Scientists, Soldiers, and Fish Scales
Operating on a grant from the U.S. Army, scientists from the Massachusetts Institute of Technology are developing better body armor for soldiers. Surprisingly, the inspiration for their work comes from a foot-long African fish known as Polypterus senegalus.
According to scientists, the fish’s “armor” is able to protect it from others of its own species, as well as other carnivores. Its overlapping armored scales “first dissipate the energy of a strike, then protect against any penetrations to the soft tissues below and finally limit any damage to the shield to the immediate area surrounding the assault” (Crane, 2008). What makes the fish’s armor so effective? Aside from its four layers of overlapping scales, “researchers believe the dermal scales’ different composite materials [including bone and dentine—EL] and the geometry and thickness of various layers” all contribute to the armor’s strength and effectiveness in protecting the animal (Crane, 2008). Dr. Christine Ortiz, lead MIT researcher on the Polypterus project, stated: “Such fundamental knowledge holds great potential for the development of improved biologically inspired structural materials” (Bryner, 2008).
Brilliant scientists in the 21st century are spending an untold amount of time, energy, and money studying the scale structure of a fish, in hopes of designing new and improved armor applications for U.S. soldiers and military vehicles. Scientists admit that the “design” of the overlapping scale layers is “fascinating, complex and multiscale” (Crane, 2008). Yet, at the same time, we are told that this fish, which is inspiring state-of-the-art human armor systems, had no Designer (Bryner, 2008). Once again, naturalistic evolution allegedly was the great cause of a “fascinating” and “complex” creature. But design demands a designer. An effect (especially one of this magnitude) demands an adequate cause. In truth, blind chance, plus non-intelligence, plus random mutations, plus eons of time, neither designed nor caused Polypterus senegalus. Only an intelligent Designer could make such an awe-inspiring creature. As the psalmist wrote: “This great and wide sea, in which are innumerable teeming things, living things both small and great. O Lord, how manifold are Your works! In wisdom You have made them all” (104:25,24, emp. added).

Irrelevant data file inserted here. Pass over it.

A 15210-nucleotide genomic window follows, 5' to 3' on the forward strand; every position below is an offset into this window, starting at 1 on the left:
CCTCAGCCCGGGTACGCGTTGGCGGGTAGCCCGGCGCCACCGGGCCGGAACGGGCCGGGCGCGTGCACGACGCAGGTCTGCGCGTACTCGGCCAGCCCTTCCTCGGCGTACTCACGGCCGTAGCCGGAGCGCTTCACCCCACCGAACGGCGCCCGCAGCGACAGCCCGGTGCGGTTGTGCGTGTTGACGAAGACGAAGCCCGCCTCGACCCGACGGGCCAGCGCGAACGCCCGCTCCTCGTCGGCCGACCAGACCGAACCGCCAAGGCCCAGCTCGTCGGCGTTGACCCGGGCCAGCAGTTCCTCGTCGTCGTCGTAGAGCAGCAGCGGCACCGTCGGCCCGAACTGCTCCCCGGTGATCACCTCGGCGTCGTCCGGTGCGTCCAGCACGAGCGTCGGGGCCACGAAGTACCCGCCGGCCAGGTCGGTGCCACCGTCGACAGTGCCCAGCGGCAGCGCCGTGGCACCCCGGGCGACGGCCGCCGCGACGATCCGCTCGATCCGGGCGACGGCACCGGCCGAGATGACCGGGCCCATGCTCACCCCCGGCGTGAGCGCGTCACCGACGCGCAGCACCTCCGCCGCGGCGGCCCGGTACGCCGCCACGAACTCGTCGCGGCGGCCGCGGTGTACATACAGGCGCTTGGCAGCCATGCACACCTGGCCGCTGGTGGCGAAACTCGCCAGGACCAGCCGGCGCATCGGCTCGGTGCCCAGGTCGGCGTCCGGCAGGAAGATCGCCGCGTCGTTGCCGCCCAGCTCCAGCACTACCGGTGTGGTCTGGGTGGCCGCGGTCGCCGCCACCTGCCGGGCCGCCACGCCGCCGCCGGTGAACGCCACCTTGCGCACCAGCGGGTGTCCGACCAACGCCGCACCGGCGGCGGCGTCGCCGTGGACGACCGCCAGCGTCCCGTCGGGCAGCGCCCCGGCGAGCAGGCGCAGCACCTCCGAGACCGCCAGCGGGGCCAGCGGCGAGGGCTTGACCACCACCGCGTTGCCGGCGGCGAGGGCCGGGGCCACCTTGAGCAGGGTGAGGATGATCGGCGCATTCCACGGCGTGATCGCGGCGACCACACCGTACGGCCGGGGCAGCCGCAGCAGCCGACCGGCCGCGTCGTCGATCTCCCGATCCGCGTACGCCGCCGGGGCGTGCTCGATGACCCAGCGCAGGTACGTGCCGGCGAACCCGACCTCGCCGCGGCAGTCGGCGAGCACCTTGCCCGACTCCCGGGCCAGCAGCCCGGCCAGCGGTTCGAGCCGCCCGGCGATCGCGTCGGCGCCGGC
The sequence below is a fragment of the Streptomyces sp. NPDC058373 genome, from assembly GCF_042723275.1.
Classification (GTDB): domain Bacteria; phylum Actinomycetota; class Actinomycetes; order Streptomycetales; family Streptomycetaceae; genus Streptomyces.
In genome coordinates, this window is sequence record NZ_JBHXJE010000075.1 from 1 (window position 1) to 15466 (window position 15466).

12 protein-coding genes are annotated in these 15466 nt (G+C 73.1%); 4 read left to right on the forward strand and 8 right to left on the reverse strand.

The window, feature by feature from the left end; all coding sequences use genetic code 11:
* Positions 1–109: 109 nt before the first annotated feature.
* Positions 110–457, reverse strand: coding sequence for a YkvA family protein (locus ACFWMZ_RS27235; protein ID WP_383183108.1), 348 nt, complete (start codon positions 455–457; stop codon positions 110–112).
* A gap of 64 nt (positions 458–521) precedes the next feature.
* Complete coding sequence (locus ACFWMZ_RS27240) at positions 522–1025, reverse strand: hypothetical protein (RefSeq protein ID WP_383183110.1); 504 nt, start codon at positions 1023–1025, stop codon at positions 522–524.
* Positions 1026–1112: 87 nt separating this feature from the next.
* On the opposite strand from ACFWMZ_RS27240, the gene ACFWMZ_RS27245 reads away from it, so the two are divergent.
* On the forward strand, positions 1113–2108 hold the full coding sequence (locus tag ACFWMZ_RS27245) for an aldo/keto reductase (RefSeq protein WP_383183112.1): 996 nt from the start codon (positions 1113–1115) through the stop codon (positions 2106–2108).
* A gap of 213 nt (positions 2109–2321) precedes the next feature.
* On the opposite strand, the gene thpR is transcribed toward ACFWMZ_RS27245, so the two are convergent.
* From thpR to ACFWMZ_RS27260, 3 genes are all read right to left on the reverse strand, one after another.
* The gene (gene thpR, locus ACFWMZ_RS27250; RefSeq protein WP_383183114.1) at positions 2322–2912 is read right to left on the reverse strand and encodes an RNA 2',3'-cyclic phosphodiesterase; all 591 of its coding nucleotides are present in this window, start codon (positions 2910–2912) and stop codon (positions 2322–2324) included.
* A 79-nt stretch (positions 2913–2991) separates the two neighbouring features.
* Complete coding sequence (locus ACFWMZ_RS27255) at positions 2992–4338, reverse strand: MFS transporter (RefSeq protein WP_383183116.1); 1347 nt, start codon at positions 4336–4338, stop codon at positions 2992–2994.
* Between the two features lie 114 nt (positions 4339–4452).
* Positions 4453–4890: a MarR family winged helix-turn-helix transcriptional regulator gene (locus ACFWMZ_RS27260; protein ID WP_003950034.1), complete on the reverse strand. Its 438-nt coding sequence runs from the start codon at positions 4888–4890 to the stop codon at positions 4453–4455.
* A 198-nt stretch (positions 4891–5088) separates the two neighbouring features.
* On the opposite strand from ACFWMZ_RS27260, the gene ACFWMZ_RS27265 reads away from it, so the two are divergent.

Bryner, Jeanna (2008), “Incredible Fish Armor Could Suit Soldiers,” LiveScience, July 27, [On-line], URL: http://www.livescience.com/animals/080727-fish-armor.html.
Crane, David (2008), “Flexible Biological Scalar Body Armor for Future Soldiers?” Defense Review, July 31, [On-line], URL: http://www.defensereview.com/modules.php?name=News&file=article& amp;sid=1159.